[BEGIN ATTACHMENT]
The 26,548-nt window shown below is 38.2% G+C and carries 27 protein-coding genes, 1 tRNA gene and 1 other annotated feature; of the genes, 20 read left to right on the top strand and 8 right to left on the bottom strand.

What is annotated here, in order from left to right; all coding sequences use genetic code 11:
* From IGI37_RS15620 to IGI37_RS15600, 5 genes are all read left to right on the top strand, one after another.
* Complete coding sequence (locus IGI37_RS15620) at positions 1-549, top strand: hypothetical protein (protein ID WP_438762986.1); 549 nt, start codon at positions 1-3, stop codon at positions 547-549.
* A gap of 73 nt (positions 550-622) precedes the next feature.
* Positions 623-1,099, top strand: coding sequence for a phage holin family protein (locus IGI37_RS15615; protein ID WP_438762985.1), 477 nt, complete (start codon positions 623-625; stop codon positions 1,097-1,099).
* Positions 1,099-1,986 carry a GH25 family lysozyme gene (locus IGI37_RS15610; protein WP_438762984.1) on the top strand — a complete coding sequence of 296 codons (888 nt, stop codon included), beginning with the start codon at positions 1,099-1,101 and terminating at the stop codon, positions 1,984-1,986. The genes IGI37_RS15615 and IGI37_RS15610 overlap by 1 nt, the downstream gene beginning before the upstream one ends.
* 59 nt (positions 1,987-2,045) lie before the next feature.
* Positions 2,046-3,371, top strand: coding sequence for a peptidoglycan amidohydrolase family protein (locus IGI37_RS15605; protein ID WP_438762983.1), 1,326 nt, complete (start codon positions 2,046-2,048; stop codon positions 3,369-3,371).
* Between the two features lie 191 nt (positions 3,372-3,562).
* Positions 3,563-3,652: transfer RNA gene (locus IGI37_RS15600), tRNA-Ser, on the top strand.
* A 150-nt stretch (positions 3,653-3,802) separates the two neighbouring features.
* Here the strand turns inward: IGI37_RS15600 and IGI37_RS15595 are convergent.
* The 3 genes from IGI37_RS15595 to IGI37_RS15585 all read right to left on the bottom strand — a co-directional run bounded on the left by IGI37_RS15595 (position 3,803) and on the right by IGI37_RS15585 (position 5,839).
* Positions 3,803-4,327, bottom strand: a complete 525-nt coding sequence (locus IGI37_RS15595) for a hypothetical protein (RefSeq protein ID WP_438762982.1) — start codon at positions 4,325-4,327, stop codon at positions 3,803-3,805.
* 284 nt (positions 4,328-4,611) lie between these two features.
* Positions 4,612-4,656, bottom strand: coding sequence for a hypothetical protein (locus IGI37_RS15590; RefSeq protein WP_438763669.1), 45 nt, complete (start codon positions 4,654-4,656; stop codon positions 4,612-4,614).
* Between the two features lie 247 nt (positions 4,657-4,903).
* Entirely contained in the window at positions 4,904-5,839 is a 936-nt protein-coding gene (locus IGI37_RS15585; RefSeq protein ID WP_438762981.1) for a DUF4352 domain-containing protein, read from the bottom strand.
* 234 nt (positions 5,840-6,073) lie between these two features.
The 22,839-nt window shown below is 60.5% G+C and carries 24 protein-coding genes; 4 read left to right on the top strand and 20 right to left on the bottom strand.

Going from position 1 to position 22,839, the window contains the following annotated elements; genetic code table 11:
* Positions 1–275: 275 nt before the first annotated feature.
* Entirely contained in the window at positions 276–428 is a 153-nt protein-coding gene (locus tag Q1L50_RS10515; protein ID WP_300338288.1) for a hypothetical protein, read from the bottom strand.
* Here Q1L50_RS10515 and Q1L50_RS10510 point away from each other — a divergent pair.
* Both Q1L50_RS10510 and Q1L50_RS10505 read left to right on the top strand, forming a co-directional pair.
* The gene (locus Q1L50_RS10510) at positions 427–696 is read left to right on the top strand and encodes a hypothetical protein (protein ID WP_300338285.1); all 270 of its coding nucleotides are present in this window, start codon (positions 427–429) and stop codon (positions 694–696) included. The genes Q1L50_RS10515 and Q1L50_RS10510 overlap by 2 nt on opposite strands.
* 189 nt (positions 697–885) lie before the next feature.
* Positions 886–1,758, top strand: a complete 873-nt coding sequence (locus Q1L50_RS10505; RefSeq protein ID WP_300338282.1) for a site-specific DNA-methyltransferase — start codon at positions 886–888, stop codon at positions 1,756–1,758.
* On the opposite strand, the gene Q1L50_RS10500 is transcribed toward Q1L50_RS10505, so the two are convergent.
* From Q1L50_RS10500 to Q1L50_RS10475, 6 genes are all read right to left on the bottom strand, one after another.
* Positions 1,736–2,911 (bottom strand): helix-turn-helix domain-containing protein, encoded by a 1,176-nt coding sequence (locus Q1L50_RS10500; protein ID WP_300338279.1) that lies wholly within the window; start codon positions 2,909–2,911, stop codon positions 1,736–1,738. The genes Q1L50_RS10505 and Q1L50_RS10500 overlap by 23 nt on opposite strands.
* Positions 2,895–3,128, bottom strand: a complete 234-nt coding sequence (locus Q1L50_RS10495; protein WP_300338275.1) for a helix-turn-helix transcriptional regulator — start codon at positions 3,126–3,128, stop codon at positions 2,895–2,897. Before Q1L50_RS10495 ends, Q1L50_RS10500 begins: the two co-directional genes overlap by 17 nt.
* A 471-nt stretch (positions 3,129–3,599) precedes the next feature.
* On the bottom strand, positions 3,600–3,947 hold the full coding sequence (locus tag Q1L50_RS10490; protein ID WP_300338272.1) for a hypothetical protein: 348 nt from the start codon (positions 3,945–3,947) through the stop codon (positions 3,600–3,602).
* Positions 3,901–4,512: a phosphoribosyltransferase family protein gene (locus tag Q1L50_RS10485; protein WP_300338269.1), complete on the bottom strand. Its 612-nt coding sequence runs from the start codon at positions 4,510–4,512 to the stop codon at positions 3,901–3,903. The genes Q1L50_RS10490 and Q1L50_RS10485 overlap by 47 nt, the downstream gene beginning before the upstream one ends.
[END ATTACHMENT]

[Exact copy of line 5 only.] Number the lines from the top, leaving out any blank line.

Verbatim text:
* A gap of 73 nt (positions 550-622) precedes the next feature.